The availability of proper equipment to fight fires on the Wadley Farm site was also a great concern. Most oil and gas fires can only be doused with special foam trucks. The nearest foam truck is in Denver. Rasmuson said they would supply a truck to a nearby fire station.

Another concern was the recent disclosure by Synergy that they are now capable of dropping the cost of each drilling rig from $4 million to $2.5 million. While Rasmuson claimed this was due to more efficient well pipes and innovative technology, concern lingered over the effects of cost-cutting and the use of experimental technologies so close to people’s homes. The resident reminded attendees that BP’s Deep Water Horizon Disaster was a result of cutting corners.

For the most part, Craig Rasmuson was quite patient in answering the crowds questions and listening to their concerns. He mentioned that he spent a few nights near a drill site. “I’m a light sleeper, so it caused me a few sleepless nights.”

A Wadley Farm resident whose home abuts Synergy’s proposed site shared with Rasmuson that his autistic children will not be able to continue the good progress they have made living in the country once the noise, light, and commotion starts just barely 510’ from his home.

Another resident – “Just because Synergy has legal rights to the minerals under our homes, does not mean what they are doing, the fact that they are impacting so many lives, is ethically right.”

If Synergy’s community meeting sent a message, it is that there are simply too many unanswered questions about the safety of multi-well facilities in or near neighborhoods. The COGCC and the oil and gas industry are working to together to determine what is in the best interest of Colorado residents. The large turnout indicates residents want a voice in their decisions too.

Here are some ways you can add your voice:

  • Attend CSU’s Symposium - “Doing Energy Right” – October 27, 1:00 to 7:00 pm and October 28, 8:00 am to 5:00 pm in the Lory Student Center, Fort Collins. The event is free. Contact Maury Dobbie at 720-491-3788 for more information.
  • Contact your state legislators to enact legislation to protect all Colorado neighborhoods from multi-well oil and gas facilities.  It is Gov. Hickenlooper's desire to make drilling a Colorado priority - we need to convince him that it's simply not "common sense business" to endanger citizen's homes and health. There is more to Colorado than oil and gas.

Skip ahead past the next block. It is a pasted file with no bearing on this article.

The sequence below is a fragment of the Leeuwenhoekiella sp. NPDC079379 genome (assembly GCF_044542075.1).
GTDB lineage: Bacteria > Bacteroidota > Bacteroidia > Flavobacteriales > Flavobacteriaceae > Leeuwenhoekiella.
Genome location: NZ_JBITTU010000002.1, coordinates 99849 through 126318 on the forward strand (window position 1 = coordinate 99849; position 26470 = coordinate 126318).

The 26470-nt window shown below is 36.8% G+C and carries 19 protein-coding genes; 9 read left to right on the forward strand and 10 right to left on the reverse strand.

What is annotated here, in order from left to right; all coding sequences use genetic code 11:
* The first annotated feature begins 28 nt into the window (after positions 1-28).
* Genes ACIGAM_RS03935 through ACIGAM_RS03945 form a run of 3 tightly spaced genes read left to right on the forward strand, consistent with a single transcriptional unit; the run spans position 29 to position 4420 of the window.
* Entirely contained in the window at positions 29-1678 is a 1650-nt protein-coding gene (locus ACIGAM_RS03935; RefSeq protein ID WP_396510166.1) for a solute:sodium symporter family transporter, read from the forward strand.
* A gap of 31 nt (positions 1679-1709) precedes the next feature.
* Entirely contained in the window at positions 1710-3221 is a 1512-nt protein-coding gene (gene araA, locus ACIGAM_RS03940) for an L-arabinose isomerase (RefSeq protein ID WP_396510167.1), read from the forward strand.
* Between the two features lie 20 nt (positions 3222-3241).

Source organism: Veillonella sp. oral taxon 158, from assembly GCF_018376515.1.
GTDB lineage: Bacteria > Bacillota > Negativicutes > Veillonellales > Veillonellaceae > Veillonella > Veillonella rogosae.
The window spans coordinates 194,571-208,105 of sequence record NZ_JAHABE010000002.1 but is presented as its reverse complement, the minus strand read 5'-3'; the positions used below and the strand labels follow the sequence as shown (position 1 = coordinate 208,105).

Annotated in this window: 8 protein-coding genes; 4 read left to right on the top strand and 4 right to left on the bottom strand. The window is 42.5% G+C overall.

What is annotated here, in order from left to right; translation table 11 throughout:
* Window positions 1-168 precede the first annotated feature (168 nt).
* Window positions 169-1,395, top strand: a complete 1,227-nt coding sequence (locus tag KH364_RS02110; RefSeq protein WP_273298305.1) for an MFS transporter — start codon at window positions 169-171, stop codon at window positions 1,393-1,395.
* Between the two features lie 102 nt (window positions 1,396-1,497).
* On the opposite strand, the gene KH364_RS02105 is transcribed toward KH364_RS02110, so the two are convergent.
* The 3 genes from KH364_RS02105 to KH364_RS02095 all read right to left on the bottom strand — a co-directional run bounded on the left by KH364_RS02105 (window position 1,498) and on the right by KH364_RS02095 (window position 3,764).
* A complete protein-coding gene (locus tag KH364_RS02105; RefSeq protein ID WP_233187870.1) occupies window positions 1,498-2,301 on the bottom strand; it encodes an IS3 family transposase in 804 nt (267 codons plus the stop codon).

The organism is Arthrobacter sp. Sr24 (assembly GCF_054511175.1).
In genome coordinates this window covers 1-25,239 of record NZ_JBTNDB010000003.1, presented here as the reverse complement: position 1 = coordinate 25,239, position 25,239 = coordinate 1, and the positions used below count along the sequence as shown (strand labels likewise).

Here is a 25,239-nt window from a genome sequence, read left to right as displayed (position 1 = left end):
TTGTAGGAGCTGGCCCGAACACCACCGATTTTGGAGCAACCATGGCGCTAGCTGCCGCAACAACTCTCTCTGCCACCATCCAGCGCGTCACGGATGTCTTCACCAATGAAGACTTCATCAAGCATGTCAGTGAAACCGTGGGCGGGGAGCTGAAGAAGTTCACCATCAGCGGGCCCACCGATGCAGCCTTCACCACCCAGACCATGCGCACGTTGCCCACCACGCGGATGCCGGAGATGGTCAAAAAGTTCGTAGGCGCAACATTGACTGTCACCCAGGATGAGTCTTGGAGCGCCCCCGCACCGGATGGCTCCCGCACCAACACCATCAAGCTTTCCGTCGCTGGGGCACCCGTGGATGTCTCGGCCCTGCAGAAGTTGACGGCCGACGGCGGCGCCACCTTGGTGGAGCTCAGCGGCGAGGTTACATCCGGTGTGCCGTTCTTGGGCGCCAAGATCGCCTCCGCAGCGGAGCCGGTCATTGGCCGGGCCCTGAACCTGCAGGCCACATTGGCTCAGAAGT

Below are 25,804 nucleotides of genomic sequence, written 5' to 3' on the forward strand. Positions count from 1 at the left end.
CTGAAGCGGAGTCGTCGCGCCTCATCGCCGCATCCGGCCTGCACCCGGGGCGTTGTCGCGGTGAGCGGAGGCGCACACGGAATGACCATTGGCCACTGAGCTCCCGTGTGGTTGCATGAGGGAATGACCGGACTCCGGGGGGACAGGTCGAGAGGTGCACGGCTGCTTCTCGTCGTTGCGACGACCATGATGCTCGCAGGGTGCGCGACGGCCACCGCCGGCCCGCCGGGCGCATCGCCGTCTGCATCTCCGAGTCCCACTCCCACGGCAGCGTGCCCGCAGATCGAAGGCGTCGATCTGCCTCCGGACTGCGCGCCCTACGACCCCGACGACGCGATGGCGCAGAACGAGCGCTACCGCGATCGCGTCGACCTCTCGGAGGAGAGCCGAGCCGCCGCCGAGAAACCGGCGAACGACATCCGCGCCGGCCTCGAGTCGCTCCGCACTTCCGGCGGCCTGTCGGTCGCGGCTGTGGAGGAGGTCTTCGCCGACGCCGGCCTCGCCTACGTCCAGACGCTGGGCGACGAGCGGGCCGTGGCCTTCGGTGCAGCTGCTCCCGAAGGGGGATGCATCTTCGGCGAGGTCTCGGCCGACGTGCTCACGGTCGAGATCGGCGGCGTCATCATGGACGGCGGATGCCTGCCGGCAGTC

• Sign the ACCDAN petition on our website as visible evidence of citizen concern.
  • Yard signs are available - purchase a yard sign for $16 from Fastsigns on 104th in Northglenn and place in your front yard.  Hopefully, hundreds will spring up!
  • Attend Adams County Commissioner meetings held every Tuesday - sign in at 9:00 to give a 3-minute presentation, or arrive at 9:30 to attend in support of other presenters. Organize your neighborhood HOA or
  • Facebook friends to voice your concern.
  • Email your County Commissioners and/or City Council Members.
  • Contact your State legislators and ask for greater setbacks between drilling and homes.
  • Keep the mantra – No drilling near homes and schools – visible on Facebook.
  • Put this on your calendar - COGCC is beginning the rulemaking process to implement recommendation numbers 17 and 20 from the Governor’s oil and gas task force. The Commission is scheduling a special hearing on November 16-17, 2015, for the first rulemaking hearing. No other matters will be heard. Currently, the location for the hearing will be the Wasatch room in the Commission’s Denver office located on the 8th floor of the Chancery Building, 1120 Lincoln Street, Denver, Colorado 80203. The location may change and this page will be updated accordingly.